In Texas, Democrats were choosing between M.J. Hegar, an Air Force veteran who has the support of Senate Democrats, and State Senator Royce West in a runoff to determine who will take on Senator John Cornyn. Republicans were also deciding a number of nominees, including in an open seat in West Texas where Mr. Trump backed the former White House doctor, Ronny Jackson, in the primary.
In the race for the seat currently held by Representative Will Hurd, who is not seeking re-election, Mr. Trump and Senator Ted Cruz were on opposite sides of the runoff. The president offered a late endorsement of Tony Gonzales, the establishment favorite, while Mr. Cruz backed Raul Reyes, a more conservative candidate.
In terms of determining the balance of power in Washington, though, no race on Tuesday may have been more consequential than the Maine primary. The Senate race there is one of a handful that could determine control of the chamber, where Republicans have a majority, 53 to 47.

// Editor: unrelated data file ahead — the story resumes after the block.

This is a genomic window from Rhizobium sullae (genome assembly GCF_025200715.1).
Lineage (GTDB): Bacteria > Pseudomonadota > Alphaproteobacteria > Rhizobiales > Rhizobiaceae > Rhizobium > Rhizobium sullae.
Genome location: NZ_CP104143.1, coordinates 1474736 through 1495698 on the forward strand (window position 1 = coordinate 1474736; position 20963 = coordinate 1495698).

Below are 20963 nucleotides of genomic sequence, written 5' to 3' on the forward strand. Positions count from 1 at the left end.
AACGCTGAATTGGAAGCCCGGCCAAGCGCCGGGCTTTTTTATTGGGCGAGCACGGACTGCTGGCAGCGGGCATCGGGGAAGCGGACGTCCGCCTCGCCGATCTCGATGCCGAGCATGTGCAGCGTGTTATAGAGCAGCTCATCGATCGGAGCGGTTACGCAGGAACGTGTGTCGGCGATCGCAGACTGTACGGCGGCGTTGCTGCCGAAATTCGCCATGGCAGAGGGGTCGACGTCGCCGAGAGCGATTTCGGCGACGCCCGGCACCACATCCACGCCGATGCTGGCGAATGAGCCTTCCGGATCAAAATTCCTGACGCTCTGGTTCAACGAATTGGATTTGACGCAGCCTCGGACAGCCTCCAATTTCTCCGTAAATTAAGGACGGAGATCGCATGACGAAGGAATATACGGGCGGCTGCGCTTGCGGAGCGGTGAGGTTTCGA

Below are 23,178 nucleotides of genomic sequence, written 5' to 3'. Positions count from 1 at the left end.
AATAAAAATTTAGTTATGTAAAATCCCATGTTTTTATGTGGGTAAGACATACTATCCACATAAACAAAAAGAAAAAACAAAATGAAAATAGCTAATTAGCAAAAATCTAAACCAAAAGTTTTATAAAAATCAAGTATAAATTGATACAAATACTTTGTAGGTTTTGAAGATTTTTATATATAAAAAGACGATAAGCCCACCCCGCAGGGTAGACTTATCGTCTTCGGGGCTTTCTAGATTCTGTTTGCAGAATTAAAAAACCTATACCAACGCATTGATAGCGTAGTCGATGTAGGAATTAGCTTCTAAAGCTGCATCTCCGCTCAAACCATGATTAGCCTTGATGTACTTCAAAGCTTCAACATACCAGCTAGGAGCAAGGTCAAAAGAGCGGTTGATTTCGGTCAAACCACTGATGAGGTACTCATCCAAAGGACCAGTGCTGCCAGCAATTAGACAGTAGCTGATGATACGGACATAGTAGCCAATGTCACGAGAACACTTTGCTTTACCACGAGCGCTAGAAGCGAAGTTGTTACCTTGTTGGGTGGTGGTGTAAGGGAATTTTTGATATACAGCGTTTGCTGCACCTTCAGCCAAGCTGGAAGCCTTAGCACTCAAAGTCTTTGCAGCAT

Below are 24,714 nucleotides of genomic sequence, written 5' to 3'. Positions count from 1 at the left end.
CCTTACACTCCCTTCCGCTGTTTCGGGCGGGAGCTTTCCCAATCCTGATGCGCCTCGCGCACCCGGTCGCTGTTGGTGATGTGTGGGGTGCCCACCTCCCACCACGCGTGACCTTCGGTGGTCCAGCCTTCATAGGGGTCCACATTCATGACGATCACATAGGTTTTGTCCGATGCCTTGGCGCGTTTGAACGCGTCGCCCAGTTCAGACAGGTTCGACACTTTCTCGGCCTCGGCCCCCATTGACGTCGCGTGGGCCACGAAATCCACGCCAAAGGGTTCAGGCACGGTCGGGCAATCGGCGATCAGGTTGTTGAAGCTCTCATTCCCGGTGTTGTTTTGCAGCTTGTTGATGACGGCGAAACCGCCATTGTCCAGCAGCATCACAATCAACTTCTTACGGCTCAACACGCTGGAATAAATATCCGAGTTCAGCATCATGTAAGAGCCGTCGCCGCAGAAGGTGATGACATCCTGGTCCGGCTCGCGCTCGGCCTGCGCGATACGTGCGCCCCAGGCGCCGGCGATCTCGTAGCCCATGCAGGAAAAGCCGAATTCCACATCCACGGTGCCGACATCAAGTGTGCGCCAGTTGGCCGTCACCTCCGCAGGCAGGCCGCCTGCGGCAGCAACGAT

Ms. Gideon has already raised nearly $23 million, much of it from Democrats who are angry at Ms. Collins for confirming Justice Kavanaugh and not taking a harder line against Mr. Trump.
And now that Ms. Gideon is officially her party’s nominee, she will receive $3.7 million, which has effectively been sitting in escrow for the Democratic nominee since Ms. Collins’s Kavanaugh vote.
While she has been outraised in the first half of the year, Ms. Collins, who has raised over $16 million so far, has demonstrated an ability to keep closer pace with her opponent than some of her Republican colleagues. Both candidates will also be helped by multimillion dollar ad campaigns from party super PACs in a race that has already turned negative.
Early polls point to a competitive race in a state that has become politically bifurcated between a more conservative and rural north and a liberal-leaning and more densely populated south.